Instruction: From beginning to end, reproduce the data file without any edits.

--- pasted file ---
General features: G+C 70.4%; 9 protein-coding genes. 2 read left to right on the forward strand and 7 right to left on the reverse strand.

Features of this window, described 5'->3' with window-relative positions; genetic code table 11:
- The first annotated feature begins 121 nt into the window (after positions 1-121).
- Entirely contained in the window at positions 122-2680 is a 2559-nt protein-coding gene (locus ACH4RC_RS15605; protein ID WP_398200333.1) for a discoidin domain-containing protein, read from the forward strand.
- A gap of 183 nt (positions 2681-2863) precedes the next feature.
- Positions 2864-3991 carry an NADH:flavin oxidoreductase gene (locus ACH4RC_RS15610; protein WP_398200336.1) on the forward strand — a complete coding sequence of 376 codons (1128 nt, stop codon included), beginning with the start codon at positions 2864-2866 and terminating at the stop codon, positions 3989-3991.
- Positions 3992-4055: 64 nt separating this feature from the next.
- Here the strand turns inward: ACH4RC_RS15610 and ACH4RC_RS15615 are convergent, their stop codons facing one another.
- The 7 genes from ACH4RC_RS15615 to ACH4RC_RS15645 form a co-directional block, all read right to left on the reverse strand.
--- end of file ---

General features: G+C 70.4%; 9 protein-coding genes. 2 read left to right on the forward strand and 7 right to left on the reverse strand.

Features of this window, described 5'->3' with window-relative positions; genetic code table 11:
- The first annotated feature begins 121 nt into the window (after positions 1-121).
- Entirely contained in the window at positions 122-2680 is a 2559-nt protein-coding gene (locus ACH4RC_RS15605; protein ID WP_398200333.1) for a discoidin domain-containing protein, read from the forward strand.
- A gap of 183 nt (positions 2681-2863) precedes the next feature.
- Positions 2864-3991 carry an NADH:flavin oxidoreductase gene (locus ACH4RC_RS15610; protein WP_398200336.1) on the forward strand — a complete coding sequence of 376 codons (1128 nt, stop codon included), beginning with the start codon at positions 2864-2866 and terminating at the stop codon, positions 3989-3991.
- Positions 3992-4055: 64 nt separating this feature from the next.
- Here the strand turns inward: ACH4RC_RS15610 and ACH4RC_RS15615 are convergent, their stop codons facing one another.
- The 7 genes from ACH4RC_RS15615 to ACH4RC_RS15645 form a co-directional block, all read right to left on the reverse strand.